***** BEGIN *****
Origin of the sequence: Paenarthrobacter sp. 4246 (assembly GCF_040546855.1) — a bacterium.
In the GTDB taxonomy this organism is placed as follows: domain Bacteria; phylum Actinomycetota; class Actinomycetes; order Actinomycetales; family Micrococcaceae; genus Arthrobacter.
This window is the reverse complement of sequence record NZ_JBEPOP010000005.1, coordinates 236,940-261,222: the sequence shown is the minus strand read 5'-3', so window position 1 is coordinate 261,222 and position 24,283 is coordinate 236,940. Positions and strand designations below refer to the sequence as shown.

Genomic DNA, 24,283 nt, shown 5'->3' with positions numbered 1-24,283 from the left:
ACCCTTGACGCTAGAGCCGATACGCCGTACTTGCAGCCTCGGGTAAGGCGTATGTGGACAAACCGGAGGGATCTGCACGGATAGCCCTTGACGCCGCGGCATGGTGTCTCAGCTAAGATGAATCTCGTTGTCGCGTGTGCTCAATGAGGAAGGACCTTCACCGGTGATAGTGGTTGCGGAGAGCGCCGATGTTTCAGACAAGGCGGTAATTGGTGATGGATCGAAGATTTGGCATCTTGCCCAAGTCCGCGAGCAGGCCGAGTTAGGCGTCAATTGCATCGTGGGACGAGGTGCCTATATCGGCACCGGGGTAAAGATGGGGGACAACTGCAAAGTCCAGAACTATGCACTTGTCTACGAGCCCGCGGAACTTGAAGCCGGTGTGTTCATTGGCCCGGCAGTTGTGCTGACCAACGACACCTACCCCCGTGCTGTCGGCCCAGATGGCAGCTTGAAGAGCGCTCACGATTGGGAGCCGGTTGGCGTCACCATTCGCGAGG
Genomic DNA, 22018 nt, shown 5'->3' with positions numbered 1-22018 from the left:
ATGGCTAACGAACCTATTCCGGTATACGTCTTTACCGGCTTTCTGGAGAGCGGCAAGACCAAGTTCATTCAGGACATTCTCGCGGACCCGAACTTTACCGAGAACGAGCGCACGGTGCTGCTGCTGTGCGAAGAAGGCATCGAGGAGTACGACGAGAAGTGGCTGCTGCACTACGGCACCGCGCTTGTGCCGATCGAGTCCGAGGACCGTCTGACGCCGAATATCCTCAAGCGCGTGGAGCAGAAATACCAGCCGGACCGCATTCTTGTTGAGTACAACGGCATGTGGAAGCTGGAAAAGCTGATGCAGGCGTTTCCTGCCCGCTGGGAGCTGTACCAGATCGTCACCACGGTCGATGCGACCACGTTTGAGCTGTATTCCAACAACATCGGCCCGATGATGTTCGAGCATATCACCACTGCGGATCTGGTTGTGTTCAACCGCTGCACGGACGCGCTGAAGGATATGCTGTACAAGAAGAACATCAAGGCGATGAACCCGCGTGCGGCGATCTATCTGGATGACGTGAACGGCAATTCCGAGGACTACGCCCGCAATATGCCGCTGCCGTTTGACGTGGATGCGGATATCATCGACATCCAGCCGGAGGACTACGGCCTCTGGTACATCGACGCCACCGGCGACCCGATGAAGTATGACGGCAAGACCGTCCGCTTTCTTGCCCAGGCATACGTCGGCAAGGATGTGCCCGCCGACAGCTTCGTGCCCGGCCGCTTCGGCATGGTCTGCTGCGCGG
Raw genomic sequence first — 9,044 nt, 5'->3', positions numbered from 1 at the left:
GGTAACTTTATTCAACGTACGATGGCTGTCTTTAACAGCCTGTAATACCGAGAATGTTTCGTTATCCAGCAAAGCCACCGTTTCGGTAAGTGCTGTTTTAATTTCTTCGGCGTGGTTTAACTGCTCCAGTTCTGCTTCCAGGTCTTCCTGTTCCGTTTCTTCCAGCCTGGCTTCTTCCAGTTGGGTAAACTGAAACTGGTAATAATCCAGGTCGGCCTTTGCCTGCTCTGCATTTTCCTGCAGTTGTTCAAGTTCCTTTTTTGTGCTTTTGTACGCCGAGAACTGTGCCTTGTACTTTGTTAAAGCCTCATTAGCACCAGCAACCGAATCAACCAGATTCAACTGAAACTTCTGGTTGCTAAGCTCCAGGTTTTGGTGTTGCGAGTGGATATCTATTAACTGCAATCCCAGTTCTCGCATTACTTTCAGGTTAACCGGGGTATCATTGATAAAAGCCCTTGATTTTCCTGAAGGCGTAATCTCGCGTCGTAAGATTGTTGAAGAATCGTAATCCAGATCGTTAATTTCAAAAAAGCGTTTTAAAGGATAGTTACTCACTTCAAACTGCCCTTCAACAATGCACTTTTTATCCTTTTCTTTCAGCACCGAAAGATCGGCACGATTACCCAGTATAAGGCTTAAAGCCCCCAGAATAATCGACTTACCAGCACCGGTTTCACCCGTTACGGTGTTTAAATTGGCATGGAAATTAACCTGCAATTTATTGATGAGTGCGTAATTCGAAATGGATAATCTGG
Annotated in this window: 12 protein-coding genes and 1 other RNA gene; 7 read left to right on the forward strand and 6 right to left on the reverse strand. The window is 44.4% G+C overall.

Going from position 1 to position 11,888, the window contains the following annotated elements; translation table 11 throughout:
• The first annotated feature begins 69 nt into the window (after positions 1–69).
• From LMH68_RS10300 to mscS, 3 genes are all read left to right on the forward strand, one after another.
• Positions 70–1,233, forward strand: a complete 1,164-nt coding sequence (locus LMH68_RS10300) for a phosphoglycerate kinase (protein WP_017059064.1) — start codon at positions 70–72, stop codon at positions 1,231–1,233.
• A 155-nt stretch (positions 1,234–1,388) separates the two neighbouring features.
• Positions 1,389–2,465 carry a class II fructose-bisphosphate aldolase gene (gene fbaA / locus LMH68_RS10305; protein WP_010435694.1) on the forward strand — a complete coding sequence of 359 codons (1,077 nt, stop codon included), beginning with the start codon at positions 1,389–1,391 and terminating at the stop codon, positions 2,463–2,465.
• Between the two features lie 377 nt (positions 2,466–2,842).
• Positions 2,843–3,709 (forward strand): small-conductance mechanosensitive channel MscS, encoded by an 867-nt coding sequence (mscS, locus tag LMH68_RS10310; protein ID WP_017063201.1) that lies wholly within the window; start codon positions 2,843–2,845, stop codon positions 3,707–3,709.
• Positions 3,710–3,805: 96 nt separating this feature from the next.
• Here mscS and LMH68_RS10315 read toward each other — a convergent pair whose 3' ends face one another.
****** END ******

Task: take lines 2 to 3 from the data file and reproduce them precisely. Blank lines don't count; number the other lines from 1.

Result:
In the GTDB taxonomy this organism is placed as follows: domain Bacteria; phylum Actinomycetota; class Actinomycetes; order Actinomycetales; family Micrococcaceae; genus Arthrobacter.
This window is the reverse complement of sequence record NZ_JBEPOP010000005.1, coordinates 236,940-261,222: the sequence shown is the minus strand read 5'-3', so window position 1 is coordinate 261,222 and position 24,283 is coordinate 236,940. Positions and strand designations below refer to the sequence as shown.